Book Review: The Cheltenham Square Murder by John Bude


The Cheltenham Square Murder by John Bude
My rating: ๐ŸŒŸ๐ŸŒŸ๐ŸŒŸ๐ŸŒŸ(4 stars)
Publisher: Poisoned Pen Press

This is the first story I've read with Inspector Meredith and I'm completely out of order in his series. This is book three but I've come to it as part of The British Library Crime Classics (which I'm working my way through & recommend). It's written in such a way that reading the first two books don't seem necessary.



The insane odds of having a murder by arrow shot, in a residential square overflowing with archery enthusiasts (six in all!), was a bit much but it did play out well. Which home is facing the right way? Who was at home or out and about? What was the motive? So many suspects and red herrings and the story still kept a steady pace. It's no tense page-turner as the procedural aspect comes into play but I would say it was more than a serviceable case. The killer carries out two murders before all is said and done and it made for a bit more tension as Meredith and his accompanying officers puzzle over the whole over several weeks.

This reminded me a bit of the short story, A Bit of Wire Pulling by E.C.R. Lorac (featured in The Christmas Card Crime and Other Stories by Martin Edwards) in tone and Meredith reminded me of Inspector Lang. I don't know if there are any other Inspector Meredith books in TBLCC but I wouldn't mind coming across him again. Recommended.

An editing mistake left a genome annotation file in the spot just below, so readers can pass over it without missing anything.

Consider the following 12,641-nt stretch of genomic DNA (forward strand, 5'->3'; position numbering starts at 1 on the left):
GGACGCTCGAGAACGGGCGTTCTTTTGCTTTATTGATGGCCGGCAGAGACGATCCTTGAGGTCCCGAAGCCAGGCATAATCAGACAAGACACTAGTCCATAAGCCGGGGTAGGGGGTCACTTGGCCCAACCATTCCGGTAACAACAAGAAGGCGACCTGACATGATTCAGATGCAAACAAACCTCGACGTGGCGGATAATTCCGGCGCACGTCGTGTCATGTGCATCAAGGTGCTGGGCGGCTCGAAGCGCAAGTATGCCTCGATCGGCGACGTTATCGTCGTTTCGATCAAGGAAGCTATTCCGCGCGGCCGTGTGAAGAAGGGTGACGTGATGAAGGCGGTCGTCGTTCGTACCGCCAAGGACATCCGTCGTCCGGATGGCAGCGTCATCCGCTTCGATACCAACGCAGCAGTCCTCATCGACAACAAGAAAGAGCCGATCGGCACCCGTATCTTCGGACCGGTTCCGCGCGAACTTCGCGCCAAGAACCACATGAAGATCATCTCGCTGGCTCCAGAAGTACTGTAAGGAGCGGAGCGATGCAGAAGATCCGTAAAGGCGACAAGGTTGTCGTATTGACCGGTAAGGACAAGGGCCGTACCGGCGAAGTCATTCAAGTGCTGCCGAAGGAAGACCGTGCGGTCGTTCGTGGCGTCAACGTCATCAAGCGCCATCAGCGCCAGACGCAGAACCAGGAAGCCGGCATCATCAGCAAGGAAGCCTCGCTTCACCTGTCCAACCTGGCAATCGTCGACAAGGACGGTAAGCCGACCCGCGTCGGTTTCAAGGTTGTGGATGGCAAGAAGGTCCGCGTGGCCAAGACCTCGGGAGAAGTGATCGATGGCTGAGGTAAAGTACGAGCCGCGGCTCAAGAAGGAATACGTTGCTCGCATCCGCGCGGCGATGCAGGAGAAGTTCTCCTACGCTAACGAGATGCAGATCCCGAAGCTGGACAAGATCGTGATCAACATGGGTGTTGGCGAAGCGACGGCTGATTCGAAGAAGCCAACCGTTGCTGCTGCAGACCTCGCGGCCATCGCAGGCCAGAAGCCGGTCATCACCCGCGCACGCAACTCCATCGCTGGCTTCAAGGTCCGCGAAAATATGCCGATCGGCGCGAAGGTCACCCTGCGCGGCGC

Favourite quotes:

“Now then, lads, I want you to think carefully. Don’t answer unless you’re quite sure of your facts. I don’t want any second-hand rumours, see? The point is this—the police have an idea that a member of the club may have slipped off the course during a round of golf and used that as his alibi. Know what an alibi is, eh?” “O’ course,” said a lean, hatchet-faced man.
“It’s when a bloke swears ’e’s in a place when ’e isn’t.” Meredith grinned.


and


Which only goes to show,” said Long in his slow, lugubrious voice, “that things more often than not are not what they appear to be, and what they appear to be, more often than not, they’re not!”



Summary: In the seeming tranquility of Regency Square in Cheltenham live the diverse inhabitants of its ten houses. One summer's evening, the square's rivalries and allegiances are disrupted by a sudden and unusual death - an arrow to the head, shot through an open window at no. 6.
Unfortunately for the murderer, an invitation to visit had just been sent by the crime writer Aldous Barnet, staying with his sister at no. 8, to his friend Superintendent Meredith. Three days after his arrival, Meredith finds himself investigating the shocking murder two doors down. Six of the square's inhabitants are keen members of the Wellington Archery Club, but if Meredith thought that the case was going to be easy to solve, he was wrong...



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